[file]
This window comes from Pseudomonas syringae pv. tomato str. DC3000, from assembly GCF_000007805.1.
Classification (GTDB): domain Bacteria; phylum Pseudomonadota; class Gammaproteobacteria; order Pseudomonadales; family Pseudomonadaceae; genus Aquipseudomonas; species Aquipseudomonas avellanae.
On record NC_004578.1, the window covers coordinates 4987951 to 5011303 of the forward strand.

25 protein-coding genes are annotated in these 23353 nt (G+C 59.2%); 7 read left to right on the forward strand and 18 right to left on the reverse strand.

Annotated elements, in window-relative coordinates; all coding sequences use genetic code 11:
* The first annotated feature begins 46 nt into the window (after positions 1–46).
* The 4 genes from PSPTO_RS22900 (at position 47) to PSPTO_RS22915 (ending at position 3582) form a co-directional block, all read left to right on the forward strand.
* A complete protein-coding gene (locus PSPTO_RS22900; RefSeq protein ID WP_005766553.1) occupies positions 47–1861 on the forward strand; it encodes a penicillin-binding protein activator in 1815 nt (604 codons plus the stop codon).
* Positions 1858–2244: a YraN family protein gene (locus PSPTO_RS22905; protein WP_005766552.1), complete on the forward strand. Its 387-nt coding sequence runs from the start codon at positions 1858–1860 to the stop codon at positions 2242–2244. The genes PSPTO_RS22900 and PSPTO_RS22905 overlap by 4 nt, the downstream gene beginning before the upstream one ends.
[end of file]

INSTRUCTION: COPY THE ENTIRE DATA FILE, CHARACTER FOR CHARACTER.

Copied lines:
This window comes from Pseudomonas syringae pv. tomato str. DC3000, from assembly GCF_000007805.1.
Classification (GTDB): domain Bacteria; phylum Pseudomonadota; class Gammaproteobacteria; order Pseudomonadales; family Pseudomonadaceae; genus Aquipseudomonas; species Aquipseudomonas avellanae.
On record NC_004578.1, the window covers coordinates 4987951 to 5011303 of the forward strand.

25 protein-coding genes are annotated in these 23353 nt (G+C 59.2%); 7 read left to right on the forward strand and 18 right to left on the reverse strand.

Annotated elements, in window-relative coordinates; all coding sequences use genetic code 11:
* The first annotated feature begins 46 nt into the window (after positions 1–46).
* The 4 genes from PSPTO_RS22900 (at position 47) to PSPTO_RS22915 (ending at position 3582) form a co-directional block, all read left to right on the forward strand.
* A complete protein-coding gene (locus PSPTO_RS22900; RefSeq protein ID WP_005766553.1) occupies positions 47–1861 on the forward strand; it encodes a penicillin-binding protein activator in 1815 nt (604 codons plus the stop codon).
* Positions 1858–2244: a YraN family protein gene (locus PSPTO_RS22905; protein WP_005766552.1), complete on the forward strand. Its 387-nt coding sequence runs from the start codon at positions 1858–1860 to the stop codon at positions 2242–2244. The genes PSPTO_RS22900 and PSPTO_RS22905 overlap by 4 nt, the downstream gene beginning before the upstream one ends.